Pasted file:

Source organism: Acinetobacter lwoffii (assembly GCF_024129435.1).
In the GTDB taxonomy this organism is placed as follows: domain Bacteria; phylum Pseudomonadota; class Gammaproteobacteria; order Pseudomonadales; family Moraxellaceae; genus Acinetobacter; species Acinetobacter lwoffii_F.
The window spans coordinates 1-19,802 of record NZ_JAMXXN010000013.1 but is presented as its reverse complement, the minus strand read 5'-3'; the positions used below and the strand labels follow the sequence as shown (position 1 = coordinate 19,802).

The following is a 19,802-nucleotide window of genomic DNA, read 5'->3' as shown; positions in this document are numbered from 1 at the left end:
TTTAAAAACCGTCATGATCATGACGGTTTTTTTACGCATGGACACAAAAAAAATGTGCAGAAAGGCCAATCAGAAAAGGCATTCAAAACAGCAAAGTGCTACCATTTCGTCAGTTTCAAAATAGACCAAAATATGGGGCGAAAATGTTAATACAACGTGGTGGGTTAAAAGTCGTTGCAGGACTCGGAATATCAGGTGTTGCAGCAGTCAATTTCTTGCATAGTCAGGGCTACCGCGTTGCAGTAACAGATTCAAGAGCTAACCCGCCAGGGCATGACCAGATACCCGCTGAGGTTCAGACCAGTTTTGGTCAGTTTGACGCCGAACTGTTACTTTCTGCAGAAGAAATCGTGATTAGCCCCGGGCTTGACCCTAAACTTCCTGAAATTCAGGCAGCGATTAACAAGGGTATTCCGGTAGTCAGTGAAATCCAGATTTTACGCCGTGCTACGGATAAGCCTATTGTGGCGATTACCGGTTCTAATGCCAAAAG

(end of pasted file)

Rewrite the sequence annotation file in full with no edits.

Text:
Source organism: Acinetobacter lwoffii (assembly GCF_024129435.1).
In the GTDB taxonomy this organism is placed as follows: domain Bacteria; phylum Pseudomonadota; class Gammaproteobacteria; order Pseudomonadales; family Moraxellaceae; genus Acinetobacter; species Acinetobacter lwoffii_F.
The window spans coordinates 1-19,802 of record NZ_JAMXXN010000013.1 but is presented as its reverse complement, the minus strand read 5'-3'; the positions used below and the strand labels follow the sequence as shown (position 1 = coordinate 19,802).

The following is a 19,802-nucleotide window of genomic DNA, read 5'->3' as shown; positions in this document are numbered from 1 at the left end:
TTTAAAAACCGTCATGATCATGACGGTTTTTTTACGCATGGACACAAAAAAAATGTGCAGAAAGGCCAATCAGAAAAGGCATTCAAAACAGCAAAGTGCTACCATTTCGTCAGTTTCAAAATAGACCAAAATATGGGGCGAAAATGTTAATACAACGTGGTGGGTTAAAAGTCGTTGCAGGACTCGGAATATCAGGTGTTGCAGCAGTCAATTTCTTGCATAGTCAGGGCTACCGCGTTGCAGTAACAGATTCAAGAGCTAACCCGCCAGGGCATGACCAGATACCCGCTGAGGTTCAGACCAGTTTTGGTCAGTTTGACGCCGAACTGTTACTTTCTGCAGAAGAAATCGTGATTAGCCCCGGGCTTGACCCTAAACTTCCTGAAATTCAGGCAGCGATTAACAAGGGTATTCCGGTAGTCAGTGAAATCCAGATTTTACGCCGTGCTACGGATAAGCCTATTGTGGCGATTACCGGTTCTAATGCCAAAAG